From: Ron Hays [] on behalf of Ron Hays []
Sent: Wednesday, January 14, 2015 7:06 AM
To: Hays, Ron
Subject: Oklahoma's Farm News Update

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We invite you to listen to us on great radio stations across the region on the Radio Oklahoma Network weekdays- if you missed this morning's Farm News - or you are in an area where you can't hear it- click here for this morning's Farm news from Ron Hays on RON.



Let's Check the Markets!  




Today's First Look:  

Ron on RON Markets as heard on K101  

mornings with cash and futures reviewed- includes where the Cash Cattle market stands, the latest Feeder Cattle Markets Etc.



We have a new market feature on a daily basis- each afternoon we are posting a recap of that day's markets as analyzed by Justin Lewis of KIS futuresclick here for the report posted yesterday afternoon around 3:30 PM.



Okla Cash Grain:  

Daily Oklahoma Cash Grain Prices- as reported by the Oklahoma Dept. of Agriculture.


Canola Prices:  

Cash price for canola was $6.49 per bushel- based on delivery to Oklahoma City Friday(per Oklahoma Dept of Ag).


Futures Wrap:  

Our Daily Market Wrapup from the Radio Oklahoma Network with Leslie Smith and Tom Leffler- analyzing the Futures Markets from the previous Day.


Feeder Cattle Recap:  

The National Daily Feeder & Stocker Cattle Summary- as prepared by USDA.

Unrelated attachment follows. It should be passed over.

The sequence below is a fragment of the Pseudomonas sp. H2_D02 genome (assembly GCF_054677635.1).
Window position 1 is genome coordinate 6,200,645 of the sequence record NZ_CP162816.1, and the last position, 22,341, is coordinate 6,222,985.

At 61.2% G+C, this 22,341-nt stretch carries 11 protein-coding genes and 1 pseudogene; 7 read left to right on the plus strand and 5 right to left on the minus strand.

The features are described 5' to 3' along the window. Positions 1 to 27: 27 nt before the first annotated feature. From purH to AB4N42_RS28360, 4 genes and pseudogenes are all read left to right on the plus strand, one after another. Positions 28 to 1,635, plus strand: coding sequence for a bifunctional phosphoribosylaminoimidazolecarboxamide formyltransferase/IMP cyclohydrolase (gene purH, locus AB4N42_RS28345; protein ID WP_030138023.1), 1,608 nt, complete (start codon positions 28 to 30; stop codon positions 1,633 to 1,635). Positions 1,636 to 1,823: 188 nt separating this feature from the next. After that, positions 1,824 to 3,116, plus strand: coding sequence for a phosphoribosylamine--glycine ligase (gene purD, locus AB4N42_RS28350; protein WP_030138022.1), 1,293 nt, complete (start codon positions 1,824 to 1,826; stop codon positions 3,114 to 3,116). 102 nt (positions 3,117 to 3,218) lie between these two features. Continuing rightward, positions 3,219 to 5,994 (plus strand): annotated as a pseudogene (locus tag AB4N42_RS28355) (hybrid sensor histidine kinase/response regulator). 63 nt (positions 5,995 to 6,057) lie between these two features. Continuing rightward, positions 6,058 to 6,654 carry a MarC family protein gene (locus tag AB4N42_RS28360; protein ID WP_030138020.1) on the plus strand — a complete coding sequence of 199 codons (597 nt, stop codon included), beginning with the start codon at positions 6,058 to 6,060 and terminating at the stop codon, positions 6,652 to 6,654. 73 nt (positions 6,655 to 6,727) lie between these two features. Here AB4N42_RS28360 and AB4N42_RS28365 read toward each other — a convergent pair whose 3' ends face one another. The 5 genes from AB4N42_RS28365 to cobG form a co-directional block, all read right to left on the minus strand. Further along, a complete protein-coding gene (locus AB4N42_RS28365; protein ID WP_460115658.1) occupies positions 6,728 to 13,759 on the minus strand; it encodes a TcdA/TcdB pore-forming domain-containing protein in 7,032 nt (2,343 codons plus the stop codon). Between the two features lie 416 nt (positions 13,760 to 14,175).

Slaughter Cattle Recap: 

The National Daily Slaughter Cattle Summary- as prepared by the USDA.


TCFA Feedlot Recap:  

Finally, here is the Daily Volume and Price Summary from the Texas Cattle Feeders Association.


Oklahoma's Latest Farm and Ranch News

Presented by

Okla Farm Bureau   
Your Update from Ron Hays of RON
   Wednesday, January 14, 2015
Howdy Neighbors! 

Here is your daily Oklahoma farm and ranch news update. 
StallmanFeatured Story:
AFBF President Bob Stallman Talks Policy Charted by Delegates as 2015 Meeting Comes to a Close 



Farmer and rancher delegates to the American Farm Bureau Federation's 96th Annual Convention approved resolutions on Tuesday that will provide the organization grassroots authority to ask Congress to finish many measures that remain unsettled at the start of 2015.

"Our delegates are the men and women growing the food and fiber for our nation and much of the rest of the world every day," said AFBF President Bob Stallman. "They have made great strides over the last decades in improving their environmental performance, in adopting cutting edge technologies and taking actions to make sure they can pass their farms and ranches on to the next generation." You can listen to all of Stallman's comments from the Closing News Conference of the 2015 Annual Convention by jumping over to our Top Ag Story this morning on our website- go there by clicking here.


Some of the key decisions made by the delegates include:


Reaffirmed that farmers' proprietary data remain strictly the property of the farmer or rancher when submitted to third parties for analysis and processing;
Agreed that farmers and ranchers must have the right to remove their data permanently from the systems of agricultural technology providers. Members feel especially strongly about this point given the exponential growth of agricultural data systems and the double-digit productivity gains they have generated in just a few short growing seasons;
Opposed state efforts to dictate out-of-state, farm-level production practices;
Reaffirmed support for producer-led and -approved checkoff programs;